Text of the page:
Whatever mattress you do buy, you’re going to be sleeping on it for years to come, so you want to make sure you make the right choice. The best way to do this is with a trial run. Most major retailers will now let you buy a mattress and return it in either a month or 100 days. This will not only help you avoid making the wrong choice, but can also help you identify what you do or don’t like about the new mattress.
Everyone’s body is different, so the mattresses we like will be too. Hopefully these guidelines will help you pinpoint exactly what it is you’re looking for. If you are regularly experiencing back pain, you should see a physiotherapist and learn more about back pain, such as how it can be caused by too much time spent sitting.
If you’re a fan of the water and experiencing back pain, you may be wondering if swimming could help alleviate that pain. The truth is, swimming can be both the cause of and solution to back pain, depending on the individual. In this blog, we’re going to look at how swimming can help or hurt your back.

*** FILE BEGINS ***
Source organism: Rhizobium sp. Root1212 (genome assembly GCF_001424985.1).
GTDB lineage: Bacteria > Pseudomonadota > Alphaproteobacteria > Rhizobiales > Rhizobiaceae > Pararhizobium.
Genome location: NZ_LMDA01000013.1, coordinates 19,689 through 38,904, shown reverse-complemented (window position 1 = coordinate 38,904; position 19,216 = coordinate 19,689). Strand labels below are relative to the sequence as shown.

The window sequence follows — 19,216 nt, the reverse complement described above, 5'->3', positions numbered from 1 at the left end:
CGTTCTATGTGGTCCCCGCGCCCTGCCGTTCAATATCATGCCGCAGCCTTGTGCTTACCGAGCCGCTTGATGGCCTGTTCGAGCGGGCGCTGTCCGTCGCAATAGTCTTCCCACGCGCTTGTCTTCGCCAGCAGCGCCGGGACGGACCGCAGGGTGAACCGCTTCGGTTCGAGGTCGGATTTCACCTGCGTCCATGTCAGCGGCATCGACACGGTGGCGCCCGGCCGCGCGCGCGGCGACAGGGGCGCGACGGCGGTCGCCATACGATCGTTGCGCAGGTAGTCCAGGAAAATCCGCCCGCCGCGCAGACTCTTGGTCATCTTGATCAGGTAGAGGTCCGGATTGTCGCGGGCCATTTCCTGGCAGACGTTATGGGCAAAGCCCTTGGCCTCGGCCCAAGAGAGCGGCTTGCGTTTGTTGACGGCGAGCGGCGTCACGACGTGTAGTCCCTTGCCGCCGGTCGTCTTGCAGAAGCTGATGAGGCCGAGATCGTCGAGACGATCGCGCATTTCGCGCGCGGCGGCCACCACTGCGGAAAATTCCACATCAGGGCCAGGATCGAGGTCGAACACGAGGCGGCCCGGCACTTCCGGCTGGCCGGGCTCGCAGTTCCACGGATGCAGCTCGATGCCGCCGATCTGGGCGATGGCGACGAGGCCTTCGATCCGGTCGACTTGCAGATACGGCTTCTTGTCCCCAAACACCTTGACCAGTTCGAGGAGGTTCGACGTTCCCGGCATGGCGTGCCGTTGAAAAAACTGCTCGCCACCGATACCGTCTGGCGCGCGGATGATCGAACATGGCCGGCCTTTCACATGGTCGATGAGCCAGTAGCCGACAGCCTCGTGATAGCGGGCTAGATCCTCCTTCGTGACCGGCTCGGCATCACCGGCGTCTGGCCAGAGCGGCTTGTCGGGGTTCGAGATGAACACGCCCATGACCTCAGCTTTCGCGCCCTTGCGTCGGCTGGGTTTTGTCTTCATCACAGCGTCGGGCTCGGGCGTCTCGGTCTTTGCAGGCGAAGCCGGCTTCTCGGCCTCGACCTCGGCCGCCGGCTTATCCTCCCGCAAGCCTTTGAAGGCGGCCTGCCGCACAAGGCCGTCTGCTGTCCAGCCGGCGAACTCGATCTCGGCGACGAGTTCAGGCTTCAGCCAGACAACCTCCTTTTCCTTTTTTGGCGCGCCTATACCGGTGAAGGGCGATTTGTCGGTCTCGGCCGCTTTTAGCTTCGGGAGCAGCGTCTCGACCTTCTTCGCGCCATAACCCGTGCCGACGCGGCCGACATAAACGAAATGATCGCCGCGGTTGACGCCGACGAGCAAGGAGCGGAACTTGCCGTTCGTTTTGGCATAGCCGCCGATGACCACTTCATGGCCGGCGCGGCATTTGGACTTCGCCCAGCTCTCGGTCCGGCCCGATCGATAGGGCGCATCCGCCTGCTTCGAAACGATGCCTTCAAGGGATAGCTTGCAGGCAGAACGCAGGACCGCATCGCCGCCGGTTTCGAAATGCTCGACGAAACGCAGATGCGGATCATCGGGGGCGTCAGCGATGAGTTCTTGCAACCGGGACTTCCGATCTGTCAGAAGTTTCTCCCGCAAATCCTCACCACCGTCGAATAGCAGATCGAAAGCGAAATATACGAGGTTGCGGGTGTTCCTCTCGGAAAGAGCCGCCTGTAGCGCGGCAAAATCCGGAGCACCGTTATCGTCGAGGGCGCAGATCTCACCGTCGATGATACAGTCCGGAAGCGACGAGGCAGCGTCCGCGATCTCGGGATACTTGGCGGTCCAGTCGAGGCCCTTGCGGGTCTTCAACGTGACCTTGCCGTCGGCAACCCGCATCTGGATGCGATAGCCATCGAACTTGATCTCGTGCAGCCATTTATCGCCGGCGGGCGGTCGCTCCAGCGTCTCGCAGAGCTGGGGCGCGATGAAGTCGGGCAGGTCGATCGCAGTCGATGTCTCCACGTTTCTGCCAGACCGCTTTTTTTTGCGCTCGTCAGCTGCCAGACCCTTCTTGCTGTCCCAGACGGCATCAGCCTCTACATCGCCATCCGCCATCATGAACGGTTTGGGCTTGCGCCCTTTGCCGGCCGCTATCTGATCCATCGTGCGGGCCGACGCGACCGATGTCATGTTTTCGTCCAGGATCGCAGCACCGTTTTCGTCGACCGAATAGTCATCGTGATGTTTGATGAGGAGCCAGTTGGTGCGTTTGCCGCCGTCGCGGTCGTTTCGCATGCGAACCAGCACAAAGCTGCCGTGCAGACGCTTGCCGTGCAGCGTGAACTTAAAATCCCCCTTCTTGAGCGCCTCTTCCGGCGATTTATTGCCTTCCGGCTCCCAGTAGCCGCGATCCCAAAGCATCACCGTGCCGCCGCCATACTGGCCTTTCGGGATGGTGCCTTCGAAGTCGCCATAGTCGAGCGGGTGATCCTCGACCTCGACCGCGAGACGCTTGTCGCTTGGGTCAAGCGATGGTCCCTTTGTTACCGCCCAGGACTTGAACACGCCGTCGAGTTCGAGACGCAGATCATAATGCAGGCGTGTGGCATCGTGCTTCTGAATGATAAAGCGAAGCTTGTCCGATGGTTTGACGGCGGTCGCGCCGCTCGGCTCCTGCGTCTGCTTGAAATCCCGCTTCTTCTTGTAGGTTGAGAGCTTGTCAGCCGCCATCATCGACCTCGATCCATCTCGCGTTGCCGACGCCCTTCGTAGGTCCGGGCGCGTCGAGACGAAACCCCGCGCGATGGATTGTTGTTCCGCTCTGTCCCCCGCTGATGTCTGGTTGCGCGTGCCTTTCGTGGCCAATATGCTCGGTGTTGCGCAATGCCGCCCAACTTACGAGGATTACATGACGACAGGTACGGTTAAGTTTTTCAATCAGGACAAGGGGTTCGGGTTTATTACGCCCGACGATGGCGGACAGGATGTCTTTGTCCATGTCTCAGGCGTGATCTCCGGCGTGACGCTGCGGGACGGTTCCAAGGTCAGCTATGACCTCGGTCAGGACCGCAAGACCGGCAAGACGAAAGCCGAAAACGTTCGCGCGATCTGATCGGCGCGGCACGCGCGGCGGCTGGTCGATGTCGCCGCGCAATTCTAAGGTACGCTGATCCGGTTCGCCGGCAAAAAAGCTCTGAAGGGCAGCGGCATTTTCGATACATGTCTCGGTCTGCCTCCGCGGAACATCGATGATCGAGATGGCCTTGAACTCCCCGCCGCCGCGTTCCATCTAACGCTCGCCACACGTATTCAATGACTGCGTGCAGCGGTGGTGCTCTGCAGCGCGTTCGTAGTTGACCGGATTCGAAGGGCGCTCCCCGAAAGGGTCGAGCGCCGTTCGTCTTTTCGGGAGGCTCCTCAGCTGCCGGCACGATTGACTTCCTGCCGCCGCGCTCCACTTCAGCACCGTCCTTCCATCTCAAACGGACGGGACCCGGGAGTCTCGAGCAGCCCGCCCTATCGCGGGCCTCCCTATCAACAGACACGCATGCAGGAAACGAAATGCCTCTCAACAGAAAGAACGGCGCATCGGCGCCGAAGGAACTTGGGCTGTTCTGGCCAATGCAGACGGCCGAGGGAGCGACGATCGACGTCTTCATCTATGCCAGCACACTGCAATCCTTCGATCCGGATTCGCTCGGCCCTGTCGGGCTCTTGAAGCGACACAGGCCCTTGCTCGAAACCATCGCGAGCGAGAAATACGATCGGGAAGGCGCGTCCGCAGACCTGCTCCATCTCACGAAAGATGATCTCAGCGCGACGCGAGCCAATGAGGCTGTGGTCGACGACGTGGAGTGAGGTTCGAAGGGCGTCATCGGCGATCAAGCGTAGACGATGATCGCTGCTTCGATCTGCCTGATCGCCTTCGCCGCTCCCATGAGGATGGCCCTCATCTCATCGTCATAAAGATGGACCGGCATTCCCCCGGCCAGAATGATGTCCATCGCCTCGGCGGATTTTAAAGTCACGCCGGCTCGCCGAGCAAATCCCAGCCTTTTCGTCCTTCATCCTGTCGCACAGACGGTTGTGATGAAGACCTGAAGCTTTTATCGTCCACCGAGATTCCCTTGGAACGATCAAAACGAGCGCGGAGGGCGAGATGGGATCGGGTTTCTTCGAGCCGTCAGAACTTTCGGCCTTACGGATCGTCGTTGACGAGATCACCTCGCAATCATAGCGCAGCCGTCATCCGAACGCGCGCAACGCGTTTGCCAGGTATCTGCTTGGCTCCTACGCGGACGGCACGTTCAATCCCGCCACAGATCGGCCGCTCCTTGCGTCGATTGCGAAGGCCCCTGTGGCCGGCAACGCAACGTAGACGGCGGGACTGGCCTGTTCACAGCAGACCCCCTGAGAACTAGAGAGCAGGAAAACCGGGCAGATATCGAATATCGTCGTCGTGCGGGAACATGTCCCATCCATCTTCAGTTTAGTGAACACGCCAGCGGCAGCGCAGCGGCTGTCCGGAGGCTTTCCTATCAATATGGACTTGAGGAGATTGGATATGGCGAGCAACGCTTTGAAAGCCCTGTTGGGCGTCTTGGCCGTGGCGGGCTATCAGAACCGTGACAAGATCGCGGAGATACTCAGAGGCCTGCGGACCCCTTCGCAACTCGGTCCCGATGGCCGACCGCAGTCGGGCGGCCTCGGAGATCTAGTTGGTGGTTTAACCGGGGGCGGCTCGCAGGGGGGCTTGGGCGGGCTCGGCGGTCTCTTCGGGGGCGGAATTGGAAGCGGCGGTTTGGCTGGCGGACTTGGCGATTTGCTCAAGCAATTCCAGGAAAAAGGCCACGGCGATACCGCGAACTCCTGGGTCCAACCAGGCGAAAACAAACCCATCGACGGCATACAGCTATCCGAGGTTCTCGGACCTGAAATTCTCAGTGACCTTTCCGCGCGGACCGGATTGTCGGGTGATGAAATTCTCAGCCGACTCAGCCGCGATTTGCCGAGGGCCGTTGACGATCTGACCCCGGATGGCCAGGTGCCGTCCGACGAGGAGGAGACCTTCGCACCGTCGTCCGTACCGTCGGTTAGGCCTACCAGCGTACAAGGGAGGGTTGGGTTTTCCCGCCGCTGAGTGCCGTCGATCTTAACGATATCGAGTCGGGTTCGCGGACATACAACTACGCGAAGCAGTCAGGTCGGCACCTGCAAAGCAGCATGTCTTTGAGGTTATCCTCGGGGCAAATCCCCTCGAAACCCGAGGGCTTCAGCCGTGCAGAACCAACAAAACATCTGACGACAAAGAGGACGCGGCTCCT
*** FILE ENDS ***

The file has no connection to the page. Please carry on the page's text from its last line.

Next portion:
Back pain may not be a life-threatening condition, but it can still be extremely frustrating. Fortunately, there are a number of simple steps you can take to reduce or prevent back pain.
Although back pain is not what comes to mind when most of us think of our health, it is actually one of the most pervasive health problems in almost any society. In the United States, for example, back pain is the leading cause of disability among men aged 45 and over, as well as the second most common reason for GP visits.
Swimming is a great way to get an all-over workout and stay healthy. But as with all exercise, it can lead to injuries if it is improperly carried out. If you are an avid swimmer, it is important to be aware of these injuries, and what you can do to prevent them.